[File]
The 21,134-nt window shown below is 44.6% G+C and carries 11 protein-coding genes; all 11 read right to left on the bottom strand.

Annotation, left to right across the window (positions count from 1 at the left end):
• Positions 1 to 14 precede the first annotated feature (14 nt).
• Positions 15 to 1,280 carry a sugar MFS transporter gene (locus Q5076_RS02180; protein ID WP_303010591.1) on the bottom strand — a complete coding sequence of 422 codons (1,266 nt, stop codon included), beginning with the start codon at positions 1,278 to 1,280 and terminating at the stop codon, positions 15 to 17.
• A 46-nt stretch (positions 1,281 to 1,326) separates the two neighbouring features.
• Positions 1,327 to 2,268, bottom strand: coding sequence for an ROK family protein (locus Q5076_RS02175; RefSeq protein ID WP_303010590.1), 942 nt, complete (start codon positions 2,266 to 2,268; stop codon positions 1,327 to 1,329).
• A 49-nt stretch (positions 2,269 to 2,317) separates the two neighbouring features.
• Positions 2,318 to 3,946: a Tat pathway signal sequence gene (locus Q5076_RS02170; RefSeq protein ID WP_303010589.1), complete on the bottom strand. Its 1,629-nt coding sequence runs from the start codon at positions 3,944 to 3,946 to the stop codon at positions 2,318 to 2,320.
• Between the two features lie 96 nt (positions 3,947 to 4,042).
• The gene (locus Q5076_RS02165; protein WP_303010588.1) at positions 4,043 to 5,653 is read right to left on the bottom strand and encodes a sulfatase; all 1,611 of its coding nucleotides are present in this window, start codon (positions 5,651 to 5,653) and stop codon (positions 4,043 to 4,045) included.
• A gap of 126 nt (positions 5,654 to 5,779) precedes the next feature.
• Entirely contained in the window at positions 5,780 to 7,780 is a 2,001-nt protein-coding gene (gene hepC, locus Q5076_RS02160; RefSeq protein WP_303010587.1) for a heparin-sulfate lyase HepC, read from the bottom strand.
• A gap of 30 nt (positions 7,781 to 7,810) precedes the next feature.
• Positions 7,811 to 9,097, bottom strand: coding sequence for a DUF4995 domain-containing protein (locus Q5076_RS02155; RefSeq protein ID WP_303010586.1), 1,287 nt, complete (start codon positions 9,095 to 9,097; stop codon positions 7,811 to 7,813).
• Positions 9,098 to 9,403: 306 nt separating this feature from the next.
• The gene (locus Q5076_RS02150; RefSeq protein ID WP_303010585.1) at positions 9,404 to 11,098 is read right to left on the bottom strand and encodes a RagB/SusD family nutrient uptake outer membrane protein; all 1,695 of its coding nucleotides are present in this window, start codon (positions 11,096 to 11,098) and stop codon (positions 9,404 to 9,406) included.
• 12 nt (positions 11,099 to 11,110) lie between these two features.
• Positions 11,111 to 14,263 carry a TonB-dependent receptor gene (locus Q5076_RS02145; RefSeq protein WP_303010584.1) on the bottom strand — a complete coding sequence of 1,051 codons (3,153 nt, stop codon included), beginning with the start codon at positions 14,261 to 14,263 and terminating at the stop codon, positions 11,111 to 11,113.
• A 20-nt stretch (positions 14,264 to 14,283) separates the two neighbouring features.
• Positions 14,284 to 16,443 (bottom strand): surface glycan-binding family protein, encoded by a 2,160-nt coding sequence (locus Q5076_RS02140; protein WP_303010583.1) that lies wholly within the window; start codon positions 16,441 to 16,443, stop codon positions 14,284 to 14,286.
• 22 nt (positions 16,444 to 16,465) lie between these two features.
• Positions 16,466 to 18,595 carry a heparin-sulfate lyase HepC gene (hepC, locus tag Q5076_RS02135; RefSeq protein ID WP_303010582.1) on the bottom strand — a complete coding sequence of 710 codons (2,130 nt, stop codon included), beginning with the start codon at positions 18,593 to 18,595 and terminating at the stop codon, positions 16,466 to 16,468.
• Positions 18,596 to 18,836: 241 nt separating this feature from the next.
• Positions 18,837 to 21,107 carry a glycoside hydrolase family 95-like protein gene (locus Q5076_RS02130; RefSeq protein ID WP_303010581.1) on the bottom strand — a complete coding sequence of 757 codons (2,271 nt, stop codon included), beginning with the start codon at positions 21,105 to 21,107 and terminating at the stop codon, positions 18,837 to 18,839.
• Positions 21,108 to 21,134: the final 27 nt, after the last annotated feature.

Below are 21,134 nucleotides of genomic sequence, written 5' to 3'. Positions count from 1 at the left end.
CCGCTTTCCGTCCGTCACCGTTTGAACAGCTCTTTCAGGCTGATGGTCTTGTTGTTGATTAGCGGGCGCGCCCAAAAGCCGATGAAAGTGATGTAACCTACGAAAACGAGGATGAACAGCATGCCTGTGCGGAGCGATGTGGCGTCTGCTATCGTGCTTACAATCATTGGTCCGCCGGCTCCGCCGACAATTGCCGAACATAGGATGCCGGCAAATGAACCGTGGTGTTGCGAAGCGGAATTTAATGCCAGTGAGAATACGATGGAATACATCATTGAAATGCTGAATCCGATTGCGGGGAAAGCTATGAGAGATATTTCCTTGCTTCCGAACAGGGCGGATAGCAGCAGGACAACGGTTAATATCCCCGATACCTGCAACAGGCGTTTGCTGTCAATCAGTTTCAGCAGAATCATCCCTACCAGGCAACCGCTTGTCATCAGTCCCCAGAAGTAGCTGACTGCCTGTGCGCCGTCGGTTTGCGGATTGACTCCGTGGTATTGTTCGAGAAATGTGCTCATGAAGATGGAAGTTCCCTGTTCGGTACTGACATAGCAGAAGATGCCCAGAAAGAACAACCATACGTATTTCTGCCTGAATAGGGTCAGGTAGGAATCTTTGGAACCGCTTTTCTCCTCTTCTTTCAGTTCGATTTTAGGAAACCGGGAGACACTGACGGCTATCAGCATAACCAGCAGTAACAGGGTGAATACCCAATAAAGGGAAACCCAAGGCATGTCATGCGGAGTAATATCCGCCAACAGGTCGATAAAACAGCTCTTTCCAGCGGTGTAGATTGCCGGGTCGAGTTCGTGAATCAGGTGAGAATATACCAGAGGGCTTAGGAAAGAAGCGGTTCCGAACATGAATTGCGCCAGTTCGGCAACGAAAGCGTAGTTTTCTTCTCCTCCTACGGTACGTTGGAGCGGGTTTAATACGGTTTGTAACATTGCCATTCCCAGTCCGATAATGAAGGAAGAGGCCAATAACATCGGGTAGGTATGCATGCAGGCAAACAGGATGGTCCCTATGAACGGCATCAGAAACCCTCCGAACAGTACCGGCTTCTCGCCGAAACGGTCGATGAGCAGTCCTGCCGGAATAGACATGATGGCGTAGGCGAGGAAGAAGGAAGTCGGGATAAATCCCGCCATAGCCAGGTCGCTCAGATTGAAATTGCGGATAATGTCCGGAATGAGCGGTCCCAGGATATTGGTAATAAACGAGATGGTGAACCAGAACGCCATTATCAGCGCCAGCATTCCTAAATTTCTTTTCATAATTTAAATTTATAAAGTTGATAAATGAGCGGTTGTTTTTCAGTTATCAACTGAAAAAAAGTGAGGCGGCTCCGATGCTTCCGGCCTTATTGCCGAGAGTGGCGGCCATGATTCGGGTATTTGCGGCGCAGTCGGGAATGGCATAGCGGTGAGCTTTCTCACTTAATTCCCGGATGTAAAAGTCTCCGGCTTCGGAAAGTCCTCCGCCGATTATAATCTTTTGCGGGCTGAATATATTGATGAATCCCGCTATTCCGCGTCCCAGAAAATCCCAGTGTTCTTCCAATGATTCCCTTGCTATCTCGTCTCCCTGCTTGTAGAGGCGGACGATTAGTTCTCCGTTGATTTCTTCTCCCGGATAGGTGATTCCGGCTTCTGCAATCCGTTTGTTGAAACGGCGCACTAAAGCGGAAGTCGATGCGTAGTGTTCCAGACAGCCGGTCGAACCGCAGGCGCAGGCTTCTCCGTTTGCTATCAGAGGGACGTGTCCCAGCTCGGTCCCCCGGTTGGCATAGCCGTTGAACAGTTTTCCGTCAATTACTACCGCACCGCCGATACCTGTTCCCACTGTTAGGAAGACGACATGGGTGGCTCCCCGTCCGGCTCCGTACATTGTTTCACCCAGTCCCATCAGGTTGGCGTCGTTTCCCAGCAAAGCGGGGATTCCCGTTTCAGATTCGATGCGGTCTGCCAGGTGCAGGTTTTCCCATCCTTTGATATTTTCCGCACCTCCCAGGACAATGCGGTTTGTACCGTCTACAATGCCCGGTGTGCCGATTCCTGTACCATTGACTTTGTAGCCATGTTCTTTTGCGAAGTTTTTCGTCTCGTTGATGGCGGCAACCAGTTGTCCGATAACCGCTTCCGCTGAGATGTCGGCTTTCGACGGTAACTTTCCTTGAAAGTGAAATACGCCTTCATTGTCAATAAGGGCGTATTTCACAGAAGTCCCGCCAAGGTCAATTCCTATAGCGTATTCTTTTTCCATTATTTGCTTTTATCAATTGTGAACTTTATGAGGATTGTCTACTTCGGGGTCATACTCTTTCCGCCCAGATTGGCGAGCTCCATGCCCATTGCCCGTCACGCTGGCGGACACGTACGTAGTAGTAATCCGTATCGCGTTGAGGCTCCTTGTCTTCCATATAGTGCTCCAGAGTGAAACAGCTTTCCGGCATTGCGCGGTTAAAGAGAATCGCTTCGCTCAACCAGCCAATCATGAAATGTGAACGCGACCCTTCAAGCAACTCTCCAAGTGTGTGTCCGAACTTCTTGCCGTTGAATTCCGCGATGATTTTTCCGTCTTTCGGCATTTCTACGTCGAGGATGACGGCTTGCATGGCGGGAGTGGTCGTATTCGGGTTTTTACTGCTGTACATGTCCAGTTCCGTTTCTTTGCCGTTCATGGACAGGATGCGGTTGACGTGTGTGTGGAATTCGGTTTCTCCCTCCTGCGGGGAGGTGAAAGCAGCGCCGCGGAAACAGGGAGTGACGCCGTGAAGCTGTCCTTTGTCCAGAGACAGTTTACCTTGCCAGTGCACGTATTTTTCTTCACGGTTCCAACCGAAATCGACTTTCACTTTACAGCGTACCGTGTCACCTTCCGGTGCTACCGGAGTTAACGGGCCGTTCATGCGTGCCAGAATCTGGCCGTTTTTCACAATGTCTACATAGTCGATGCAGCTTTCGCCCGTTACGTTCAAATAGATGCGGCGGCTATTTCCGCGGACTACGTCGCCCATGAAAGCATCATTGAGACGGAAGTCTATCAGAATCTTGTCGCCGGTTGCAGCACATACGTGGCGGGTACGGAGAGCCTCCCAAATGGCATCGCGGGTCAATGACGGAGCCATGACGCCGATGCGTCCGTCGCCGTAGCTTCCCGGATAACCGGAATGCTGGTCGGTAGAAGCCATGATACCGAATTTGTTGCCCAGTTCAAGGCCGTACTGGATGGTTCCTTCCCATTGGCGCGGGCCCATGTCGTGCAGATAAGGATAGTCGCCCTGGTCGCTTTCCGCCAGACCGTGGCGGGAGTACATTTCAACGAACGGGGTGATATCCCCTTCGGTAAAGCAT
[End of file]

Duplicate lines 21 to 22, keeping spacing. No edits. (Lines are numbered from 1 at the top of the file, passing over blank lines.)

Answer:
• 22 nt (positions 16,444 to 16,465) lie between these two features.
• Positions 16,466 to 18,595 carry a heparin-sulfate lyase HepC gene (hepC, locus tag Q5076_RS02135; RefSeq protein ID WP_303010582.1) on the bottom strand — a complete coding sequence of 710 codons (2,130 nt, stop codon included), beginning with the start codon at positions 18,593 to 18,595 and terminating at the stop codon, positions 16,466 to 16,468.